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Inger and Johannes Exner’s family home distinguishes itself by its honesty, both in its construction and its use of materials.
In 1961, Inger and Johannes Exner decided to build a home for themselves and their children on a steeply sloping plot in Skovshoved covered in old trees. A distinctive feature of the house is its use of only a small number of traditional materials throughout, and by its specific relationship to the historic land on which it is built. The house was purchased by Realdania By & Byg in 2013 and it now forms part of our collection of architects’ private residences, and represents a significant milestone in the development of Danish architecture and detached-house building.
The house is characterised by its use of only a few, honest materials: tiles, natural rock and wood, which are used consistently throughout the entire building and in the garage and covered outdoor areas. Every aspect, from the detailing and design to the construction techniques, is based on the qualities of the material itself.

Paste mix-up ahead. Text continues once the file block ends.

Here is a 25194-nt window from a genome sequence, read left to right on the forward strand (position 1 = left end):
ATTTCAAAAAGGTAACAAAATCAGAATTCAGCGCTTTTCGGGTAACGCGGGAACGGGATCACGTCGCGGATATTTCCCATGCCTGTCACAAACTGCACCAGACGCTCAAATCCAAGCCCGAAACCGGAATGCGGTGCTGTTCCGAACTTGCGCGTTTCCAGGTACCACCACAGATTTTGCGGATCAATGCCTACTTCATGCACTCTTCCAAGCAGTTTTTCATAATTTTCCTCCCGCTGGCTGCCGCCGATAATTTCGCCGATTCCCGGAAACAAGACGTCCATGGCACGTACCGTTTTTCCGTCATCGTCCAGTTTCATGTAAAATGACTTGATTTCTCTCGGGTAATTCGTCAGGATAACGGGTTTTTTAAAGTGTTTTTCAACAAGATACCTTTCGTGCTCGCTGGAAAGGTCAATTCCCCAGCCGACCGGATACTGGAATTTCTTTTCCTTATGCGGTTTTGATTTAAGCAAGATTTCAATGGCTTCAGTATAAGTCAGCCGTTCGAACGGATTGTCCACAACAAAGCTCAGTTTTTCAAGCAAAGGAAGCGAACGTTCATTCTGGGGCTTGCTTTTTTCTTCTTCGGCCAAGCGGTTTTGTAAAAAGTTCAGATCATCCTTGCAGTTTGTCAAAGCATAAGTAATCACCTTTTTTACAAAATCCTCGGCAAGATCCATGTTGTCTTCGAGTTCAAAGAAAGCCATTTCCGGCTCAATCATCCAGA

The house takes the form of two long, parallel sides built from brick, with timbered gables. The building is laid out over two intersecting axes, at the end of each of which is a window, inviting the eye to wander. The focal point of the family and the house is the large dining room, with bedrooms and utility rooms with views out over the garden on one side, and an office and living room looking out to the street on the other. There are nods to the traditional ranch-style house, albeit refined and with an eye for the pattern of modern family life.
The property is also home to a protected Bronze Age burial mound on which tall lime trees grow. Rumour has it that it was the secret meeting place of Johann Friedrich Struensee and Queen Caroline Matilda at the time the Danish royal family had its residence at nearby Hirschholm Palace. Exner allows the mound and the unique character of the plot of land to dictate the house’s layout and placement. In the best sense of the word, the house positions itself in deferrence to the site and surroundings, and in the way it seems to crawl up the slope, allowing the immediate surroundings to determine both its internal and external functional spaces.